Highly successful grad students
Set goals and make sure they’re challenging
and clear, such as publishing a study sometime
during their second year of the degree program.
Cultivate a deeper interest in psychology
by doing outside reading and discussing with
professors and classmates.
Try out different study strategies and
determine the ones that work best for them.
Form study and dissertation writing
groups where students set common deadlines
and keep one another on track.
Seek out feedback on their performance
from advisors, supervisors and mentors, and use
those critiques to grow and improve.
earned. The specific subject tests were even stronger indicators of
“I agree with many other scientists who think subject tests
are good predictors in part due to an overlap with interest,” says
University of Minnesota psychology professor Nathan Kuncel,
PhD, who studies predictors of academic success. “If you know
a huge amount about a wide range of psychological topics, you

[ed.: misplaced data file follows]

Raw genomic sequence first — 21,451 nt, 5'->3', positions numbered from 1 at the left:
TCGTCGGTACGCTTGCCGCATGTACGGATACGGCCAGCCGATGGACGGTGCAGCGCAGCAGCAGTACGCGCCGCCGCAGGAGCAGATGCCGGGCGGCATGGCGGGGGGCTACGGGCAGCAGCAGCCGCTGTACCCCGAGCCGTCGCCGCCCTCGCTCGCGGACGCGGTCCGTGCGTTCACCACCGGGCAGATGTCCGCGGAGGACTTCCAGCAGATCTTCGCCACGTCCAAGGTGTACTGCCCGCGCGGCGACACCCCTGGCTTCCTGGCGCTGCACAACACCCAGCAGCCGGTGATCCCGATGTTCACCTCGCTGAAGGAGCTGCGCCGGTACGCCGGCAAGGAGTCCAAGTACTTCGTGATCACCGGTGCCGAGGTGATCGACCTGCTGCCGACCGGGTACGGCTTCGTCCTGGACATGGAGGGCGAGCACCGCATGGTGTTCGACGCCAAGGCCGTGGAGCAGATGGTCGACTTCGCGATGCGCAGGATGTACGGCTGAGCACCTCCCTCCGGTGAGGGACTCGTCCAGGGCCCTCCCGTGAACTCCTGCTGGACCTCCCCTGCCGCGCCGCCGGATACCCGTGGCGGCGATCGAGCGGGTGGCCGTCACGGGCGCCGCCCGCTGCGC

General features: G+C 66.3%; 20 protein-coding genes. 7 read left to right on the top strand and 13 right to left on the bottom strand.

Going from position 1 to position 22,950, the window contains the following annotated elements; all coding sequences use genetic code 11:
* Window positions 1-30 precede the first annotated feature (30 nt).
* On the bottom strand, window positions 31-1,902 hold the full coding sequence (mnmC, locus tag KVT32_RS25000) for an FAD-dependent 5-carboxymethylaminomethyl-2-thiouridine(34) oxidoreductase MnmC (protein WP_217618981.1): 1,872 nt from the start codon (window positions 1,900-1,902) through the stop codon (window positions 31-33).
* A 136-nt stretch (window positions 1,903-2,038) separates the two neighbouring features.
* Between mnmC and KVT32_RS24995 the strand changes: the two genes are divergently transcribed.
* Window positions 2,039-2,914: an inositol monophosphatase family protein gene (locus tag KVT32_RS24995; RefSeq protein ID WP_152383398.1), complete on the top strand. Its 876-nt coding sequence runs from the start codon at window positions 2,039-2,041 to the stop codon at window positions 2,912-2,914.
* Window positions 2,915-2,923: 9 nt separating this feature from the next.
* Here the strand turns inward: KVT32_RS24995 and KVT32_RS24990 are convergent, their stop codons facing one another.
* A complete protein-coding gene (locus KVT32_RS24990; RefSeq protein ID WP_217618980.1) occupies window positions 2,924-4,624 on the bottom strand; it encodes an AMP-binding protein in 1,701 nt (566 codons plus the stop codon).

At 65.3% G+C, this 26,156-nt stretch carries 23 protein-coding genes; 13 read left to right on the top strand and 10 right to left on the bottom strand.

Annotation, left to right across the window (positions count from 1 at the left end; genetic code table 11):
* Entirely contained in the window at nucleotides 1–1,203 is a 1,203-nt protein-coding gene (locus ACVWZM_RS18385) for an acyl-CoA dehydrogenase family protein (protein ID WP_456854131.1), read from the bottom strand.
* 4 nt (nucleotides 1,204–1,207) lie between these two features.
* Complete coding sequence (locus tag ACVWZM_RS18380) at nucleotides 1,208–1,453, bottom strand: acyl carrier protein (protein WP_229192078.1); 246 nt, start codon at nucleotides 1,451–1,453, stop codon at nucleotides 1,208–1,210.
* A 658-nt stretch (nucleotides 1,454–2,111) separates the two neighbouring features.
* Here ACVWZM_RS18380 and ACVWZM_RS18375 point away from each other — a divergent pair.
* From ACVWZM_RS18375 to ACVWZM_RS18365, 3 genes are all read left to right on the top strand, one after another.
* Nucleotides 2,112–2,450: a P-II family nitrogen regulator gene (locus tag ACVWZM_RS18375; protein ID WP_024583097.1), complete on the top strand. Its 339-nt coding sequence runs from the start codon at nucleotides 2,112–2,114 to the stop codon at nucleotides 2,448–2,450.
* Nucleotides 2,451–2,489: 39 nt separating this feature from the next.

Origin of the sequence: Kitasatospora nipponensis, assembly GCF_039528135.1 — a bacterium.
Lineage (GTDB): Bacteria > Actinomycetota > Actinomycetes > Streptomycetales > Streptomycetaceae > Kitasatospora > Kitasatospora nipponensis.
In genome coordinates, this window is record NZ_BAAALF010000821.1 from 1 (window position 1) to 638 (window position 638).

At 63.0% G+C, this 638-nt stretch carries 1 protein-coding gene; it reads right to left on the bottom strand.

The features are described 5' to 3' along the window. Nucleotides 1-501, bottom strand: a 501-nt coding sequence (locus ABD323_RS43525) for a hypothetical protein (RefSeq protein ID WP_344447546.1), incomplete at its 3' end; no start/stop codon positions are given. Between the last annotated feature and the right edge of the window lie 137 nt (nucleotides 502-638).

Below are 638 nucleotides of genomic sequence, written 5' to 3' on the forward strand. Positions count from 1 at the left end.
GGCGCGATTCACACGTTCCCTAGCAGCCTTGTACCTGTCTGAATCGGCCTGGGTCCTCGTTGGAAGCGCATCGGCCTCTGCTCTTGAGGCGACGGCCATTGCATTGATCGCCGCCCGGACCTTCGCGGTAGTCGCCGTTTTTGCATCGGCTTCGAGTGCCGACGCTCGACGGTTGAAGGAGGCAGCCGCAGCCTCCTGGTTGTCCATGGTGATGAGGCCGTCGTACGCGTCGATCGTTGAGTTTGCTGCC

probably are very interested in psychology. Therefore, you are
more likely to put in the time and effort to be a success.”
Researchers have also found that emotional intelligence — the
ability to discern others’ feelings through subtle cues — might have
predictive value for both academic performance and effectiveness
as a therapist. A study of 63 graduate students who completed
school psychology internships found that students with high
emotional intelligence had better graduate GPAs and more positive
ratings from supervisors (Psychology in the Schools, 2010).
The course work provided cutting- edge academic theories that made me exceptionally prepared to pursue my doctorate in clinical psychology.” —Arielle Schwartz MA, Somatic Counseling Psychology, 1999 Graduate School of Psychology Master’s degrees in: “
•Somatic Counseling Psychology
Concentrations in Body Psychotherapy and
• Transpersonal Counseling Psychology
Concentrations in Art Therapy, Counseling
Psychology, and Wilderness Therapy
Transform Yourself, Transform the World
Against the odds
If you’re rankled by research suggesting
immutable traits might determine your
success, then congratulations, you’re grad
school material, says Alison Miller, PhD,
author of the 2009 book “Finish Your
Dissertation Once and for All!” That means
you subscribe to what Stanford University
psychologist Carol Dweck, PhD, called the
“growth mindset of intelligence.”
“These students believe that intelligence is
malleable and that, through effort, persistence
and hard work, they can actually get smarter,”
Miller says. Such students tend to measure
achievements by their own accomplishments,
rather than comparing themselves to others.